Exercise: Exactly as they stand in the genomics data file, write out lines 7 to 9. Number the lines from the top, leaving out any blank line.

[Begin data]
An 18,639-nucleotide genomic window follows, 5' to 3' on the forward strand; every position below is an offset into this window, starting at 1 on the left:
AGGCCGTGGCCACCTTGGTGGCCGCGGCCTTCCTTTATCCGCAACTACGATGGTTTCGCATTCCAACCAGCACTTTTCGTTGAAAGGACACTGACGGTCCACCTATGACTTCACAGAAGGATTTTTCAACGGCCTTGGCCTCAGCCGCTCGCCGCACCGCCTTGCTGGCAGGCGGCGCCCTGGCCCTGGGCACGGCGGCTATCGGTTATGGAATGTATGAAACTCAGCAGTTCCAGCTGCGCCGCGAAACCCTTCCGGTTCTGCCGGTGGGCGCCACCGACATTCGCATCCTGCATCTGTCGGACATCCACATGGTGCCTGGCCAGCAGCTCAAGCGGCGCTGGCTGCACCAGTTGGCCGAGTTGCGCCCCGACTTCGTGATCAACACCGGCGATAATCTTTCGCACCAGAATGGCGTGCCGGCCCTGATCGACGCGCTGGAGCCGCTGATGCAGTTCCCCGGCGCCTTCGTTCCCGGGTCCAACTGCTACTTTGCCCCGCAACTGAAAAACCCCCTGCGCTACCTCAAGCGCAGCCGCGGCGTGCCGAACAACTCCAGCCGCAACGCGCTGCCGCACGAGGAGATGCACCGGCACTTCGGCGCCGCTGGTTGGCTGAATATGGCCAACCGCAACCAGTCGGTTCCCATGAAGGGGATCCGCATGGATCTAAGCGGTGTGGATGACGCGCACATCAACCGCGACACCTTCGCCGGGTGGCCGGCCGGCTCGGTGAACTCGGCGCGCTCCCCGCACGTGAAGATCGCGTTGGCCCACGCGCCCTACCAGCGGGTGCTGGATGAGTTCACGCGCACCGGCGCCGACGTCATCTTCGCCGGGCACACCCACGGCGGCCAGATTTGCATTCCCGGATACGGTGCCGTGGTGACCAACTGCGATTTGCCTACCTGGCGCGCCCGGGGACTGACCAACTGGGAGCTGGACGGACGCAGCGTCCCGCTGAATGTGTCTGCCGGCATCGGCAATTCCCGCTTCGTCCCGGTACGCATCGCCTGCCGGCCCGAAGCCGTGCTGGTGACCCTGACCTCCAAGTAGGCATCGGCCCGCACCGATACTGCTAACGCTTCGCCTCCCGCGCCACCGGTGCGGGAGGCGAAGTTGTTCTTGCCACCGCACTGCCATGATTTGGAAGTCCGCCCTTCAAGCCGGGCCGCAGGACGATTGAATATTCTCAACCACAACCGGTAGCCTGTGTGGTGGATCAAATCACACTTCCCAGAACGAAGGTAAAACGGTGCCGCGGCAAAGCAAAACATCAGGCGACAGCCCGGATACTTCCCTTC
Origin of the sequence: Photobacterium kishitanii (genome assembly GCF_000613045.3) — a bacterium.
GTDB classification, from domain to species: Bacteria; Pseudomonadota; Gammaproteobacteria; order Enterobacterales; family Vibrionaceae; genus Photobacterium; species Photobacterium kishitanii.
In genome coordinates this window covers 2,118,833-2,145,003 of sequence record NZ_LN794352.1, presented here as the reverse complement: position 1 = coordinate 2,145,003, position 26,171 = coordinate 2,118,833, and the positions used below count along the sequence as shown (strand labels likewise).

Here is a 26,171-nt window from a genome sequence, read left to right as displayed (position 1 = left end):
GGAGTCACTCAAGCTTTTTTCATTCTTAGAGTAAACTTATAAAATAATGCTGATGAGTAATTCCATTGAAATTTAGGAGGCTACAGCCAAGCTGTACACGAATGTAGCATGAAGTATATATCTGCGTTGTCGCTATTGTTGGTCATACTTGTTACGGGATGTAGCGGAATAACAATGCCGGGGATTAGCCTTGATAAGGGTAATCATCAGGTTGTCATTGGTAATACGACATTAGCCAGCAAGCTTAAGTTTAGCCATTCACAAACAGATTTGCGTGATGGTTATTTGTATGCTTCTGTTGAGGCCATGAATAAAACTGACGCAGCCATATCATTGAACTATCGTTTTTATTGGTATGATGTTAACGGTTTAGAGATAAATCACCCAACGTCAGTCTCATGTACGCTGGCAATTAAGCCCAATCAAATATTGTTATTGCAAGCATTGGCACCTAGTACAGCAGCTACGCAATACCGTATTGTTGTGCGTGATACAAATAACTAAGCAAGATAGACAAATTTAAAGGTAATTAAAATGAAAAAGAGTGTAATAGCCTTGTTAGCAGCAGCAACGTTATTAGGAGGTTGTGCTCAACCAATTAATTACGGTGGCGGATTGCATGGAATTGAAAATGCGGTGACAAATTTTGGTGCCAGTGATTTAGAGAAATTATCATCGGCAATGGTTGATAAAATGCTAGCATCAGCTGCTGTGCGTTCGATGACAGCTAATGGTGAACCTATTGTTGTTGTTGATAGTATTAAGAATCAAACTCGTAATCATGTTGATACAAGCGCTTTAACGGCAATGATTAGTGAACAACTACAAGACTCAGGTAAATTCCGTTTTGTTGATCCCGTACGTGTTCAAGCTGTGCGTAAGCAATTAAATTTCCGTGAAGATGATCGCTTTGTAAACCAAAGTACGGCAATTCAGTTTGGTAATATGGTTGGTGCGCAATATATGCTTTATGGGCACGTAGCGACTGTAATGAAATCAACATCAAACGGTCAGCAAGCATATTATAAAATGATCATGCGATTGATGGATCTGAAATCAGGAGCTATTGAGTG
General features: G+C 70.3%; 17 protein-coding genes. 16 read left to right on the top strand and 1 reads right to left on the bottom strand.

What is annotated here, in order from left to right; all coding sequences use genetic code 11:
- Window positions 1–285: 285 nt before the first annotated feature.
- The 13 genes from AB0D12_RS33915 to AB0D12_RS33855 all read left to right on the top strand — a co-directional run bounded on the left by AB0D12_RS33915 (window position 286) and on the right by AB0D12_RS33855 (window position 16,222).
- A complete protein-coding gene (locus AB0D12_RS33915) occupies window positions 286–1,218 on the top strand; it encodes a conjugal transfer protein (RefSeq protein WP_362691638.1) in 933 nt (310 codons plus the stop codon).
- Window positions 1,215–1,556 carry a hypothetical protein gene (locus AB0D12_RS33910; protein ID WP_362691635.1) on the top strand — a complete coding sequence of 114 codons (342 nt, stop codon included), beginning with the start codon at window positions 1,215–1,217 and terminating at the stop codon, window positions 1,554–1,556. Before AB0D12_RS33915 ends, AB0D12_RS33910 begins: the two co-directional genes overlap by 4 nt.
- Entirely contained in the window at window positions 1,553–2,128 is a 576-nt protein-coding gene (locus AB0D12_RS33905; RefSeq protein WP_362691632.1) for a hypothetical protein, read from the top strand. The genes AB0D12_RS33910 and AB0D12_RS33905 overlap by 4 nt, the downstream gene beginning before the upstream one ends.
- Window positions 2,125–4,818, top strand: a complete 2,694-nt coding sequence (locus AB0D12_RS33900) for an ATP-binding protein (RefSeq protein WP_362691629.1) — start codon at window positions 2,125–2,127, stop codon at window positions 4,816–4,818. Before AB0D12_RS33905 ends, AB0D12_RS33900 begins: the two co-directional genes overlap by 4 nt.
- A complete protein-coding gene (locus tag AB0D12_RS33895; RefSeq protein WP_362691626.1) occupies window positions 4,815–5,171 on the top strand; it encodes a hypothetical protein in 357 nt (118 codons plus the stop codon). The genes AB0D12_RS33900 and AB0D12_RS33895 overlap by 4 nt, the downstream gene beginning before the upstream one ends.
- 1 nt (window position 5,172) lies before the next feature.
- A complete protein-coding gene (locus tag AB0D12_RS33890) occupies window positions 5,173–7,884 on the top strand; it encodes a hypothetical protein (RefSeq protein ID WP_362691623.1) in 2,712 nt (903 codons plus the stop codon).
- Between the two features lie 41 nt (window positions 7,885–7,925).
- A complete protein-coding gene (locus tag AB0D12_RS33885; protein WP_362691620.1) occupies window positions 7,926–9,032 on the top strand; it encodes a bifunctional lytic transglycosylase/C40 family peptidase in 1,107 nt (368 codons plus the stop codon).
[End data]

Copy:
GGAGTCACTCAAGCTTTTTTCATTCTTAGAGTAAACTTATAAAATAATGCTGATGAGTAATTCCATTGAAATTTAGGAGGCTACAGCCAAGCTGTACACGAATGTAGCATGAAGTATATATCTGCGTTGTCGCTATTGTTGGTCATACTTGTTACGGGATGTAGCGGAATAACAATGCCGGGGATTAGCCTTGATAAGGGTAATCATCAGGTTGTCATTGGTAATACGACATTAGCCAGCAAGCTTAAGTTTAGCCATTCACAAACAGATTTGCGTGATGGTTATTTGTATGCTTCTGTTGAGGCCATGAATAAAACTGACGCAGCCATATCATTGAACTATCGTTTTTATTGGTATGATGTTAACGGTTTAGAGATAAATCACCCAACGTCAGTCTCATGTACGCTGGCAATTAAGCCCAATCAAATATTGTTATTGCAAGCATTGGCACCTAGTACAGCAGCTACGCAATACCGTATTGTTGTGCGTGATACAAATAACTAAGCAAGATAGACAAATTTAAAGGTAATTAAAATGAAAAAGAGTGTAATAGCCTTGTTAGCAGCAGCAACGTTATTAGGAGGTTGTGCTCAACCAATTAATTACGGTGGCGGATTGCATGGAATTGAAAATGCGGTGACAAATTTTGGTGCCAGTGATTTAGAGAAATTATCATCGGCAATGGTTGATAAAATGCTAGCATCAGCTGCTGTGCGTTCGATGACAGCTAATGGTGAACCTATTGTTGTTGTTGATAGTATTAAGAATCAAACTCGTAATCATGTTGATACAAGCGCTTTAACGGCAATGATTAGTGAACAACTACAAGACTCAGGTAAATTCCGTTTTGTTGATCCCGTACGTGTTCAAGCTGTGCGTAAGCAATTAAATTTCCGTGAAGATGATCGCTTTGTAAACCAAAGTACGGCAATTCAGTTTGGTAATATGGTTGGTGCGCAATATATGCTTTATGGGCACGTAGCGACTGTAATGAAATCAACATCAAACGGTCAGCAAGCATATTATAAAATGATCATGCGATTGATGGATCTGAAATCAGGAGCTATTGAGTG
General features: G+C 70.3%; 17 protein-coding genes. 16 read left to right on the top strand and 1 reads right to left on the bottom strand.

What is annotated here, in order from left to right; all coding sequences use genetic code 11: